Fast Relief, Try Slowing Down
by S. J. Connolly-Reisner
At what point do we allow ourselves to
dissolve into the current of our daily lives? For me, I was 28 when I
realized I had stopped enjoying the simple things. I had allowed myself to
be consumed by anxiety and stress. I was always in a hurry to get
somewhere even when I had nowhere to go. Why? For two years I’ve
been pondering this question.
Somewhere along the line I ceased allowing time for myself. As a child and
young adult I always made time to do those things I enjoyed. I also felt
very connected to people, nature, and myself. As I got older things
changed. Suddenly it was all about getting things done faster, better, and
The realization that I had lost myself came to me when I was diagnosed
with unexplained infertility at the mere age of 29. In searching for
answers a tiny thought crossed my mind. “What if I’m just too stressed
I drove by a church late one September afternoon. On the sign out front
was a simple message. “For fast relief, try slowing down.” I thought
little of it as I drove by. But for some reason the phrase buried itself
in my subconscious. Mind you I’m not a religious person. For me,
spirituality is something unique and personal between the individual and
I’ve been meditating since I was 17 years old. At 28, my meditation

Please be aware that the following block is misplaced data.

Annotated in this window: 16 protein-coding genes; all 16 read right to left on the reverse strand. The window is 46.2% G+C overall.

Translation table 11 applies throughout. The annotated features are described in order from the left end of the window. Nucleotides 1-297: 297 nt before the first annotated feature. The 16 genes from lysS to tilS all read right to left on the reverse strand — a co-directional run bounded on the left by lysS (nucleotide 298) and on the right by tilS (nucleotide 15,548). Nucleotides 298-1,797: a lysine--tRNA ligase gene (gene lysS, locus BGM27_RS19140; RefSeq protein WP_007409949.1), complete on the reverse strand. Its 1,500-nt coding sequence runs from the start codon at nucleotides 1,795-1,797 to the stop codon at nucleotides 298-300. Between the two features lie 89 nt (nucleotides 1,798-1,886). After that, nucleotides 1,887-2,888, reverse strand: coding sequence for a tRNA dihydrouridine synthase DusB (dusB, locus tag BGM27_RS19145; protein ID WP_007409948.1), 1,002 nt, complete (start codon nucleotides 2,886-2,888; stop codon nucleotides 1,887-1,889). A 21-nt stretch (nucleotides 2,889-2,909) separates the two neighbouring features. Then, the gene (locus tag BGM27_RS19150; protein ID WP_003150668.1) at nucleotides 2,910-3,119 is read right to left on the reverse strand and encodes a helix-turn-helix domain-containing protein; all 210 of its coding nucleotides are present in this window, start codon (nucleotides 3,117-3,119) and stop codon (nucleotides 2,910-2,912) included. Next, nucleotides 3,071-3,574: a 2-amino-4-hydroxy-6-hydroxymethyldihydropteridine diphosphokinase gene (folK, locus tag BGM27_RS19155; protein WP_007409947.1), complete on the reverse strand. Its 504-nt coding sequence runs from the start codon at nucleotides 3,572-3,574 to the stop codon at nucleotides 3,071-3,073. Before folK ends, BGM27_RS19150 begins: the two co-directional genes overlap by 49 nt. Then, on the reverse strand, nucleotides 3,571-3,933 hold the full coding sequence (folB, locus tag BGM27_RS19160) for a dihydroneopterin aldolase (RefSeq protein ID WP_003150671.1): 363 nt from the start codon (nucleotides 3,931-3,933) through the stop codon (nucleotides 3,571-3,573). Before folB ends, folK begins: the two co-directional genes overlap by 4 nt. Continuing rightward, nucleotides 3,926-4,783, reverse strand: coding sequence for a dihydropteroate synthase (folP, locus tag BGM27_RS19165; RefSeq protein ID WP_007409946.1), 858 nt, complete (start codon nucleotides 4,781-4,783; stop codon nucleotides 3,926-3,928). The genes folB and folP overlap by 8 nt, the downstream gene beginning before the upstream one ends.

practice did not seem to help me as much as it once did. Then a friend
told me about yoga. I began my yoga practice two years ago. It’s funny
because it is the only exercise I’ve ever been able to stick with. Soon
after beginning yoga, my meditation practice dramatically changed. I would
do yoga, then meditate. What I had lost in meditation over the years came
back slowly, and that feeling of wholeness and connectivity was renewed.
So why is it that we allow ourselves to be swept away by life, while
forgetting the simple pleasures of silence with the self, and our
individual link to everything that is? I think, after two years, I am
beginning to understand the answer. Our world of constant external
stimulation draws our focus away from those things that truly matter.
Through external stimuli we are conditioned to see only what we are fed
from our televisions, radios, and computer screens. I think we sometimes
forget about simple things like compassion, tolerance, and love. Both for
others and ourselves. We push ourselves to act out our lives as external
stimulus dictates. We forget who we truly are.
As I do my sun salutations in the morning, my body, mind, and spirit open
me up to the simple pleasures of being alive. Of feeling like I am at one
with nature and a part of the whole. Once again, that little phrase pops
into my head. “For fast relief, try slowing down.” This time, however,
it has meaning. If I’ve learned anything in the past two years it is
this: Slowing down and taking the time to reconnect is sometimes all it
takes to pull yourself out of the rat-race, and to live in the present
moment, enjoying it, just because it simply is.
S.J. Connolly-Reisner is a freelance
writer with one short story, numerous non-fiction articles, and one
non-fiction book to her credit. She is currently working on a fiction
novel, and two more non-fiction titles.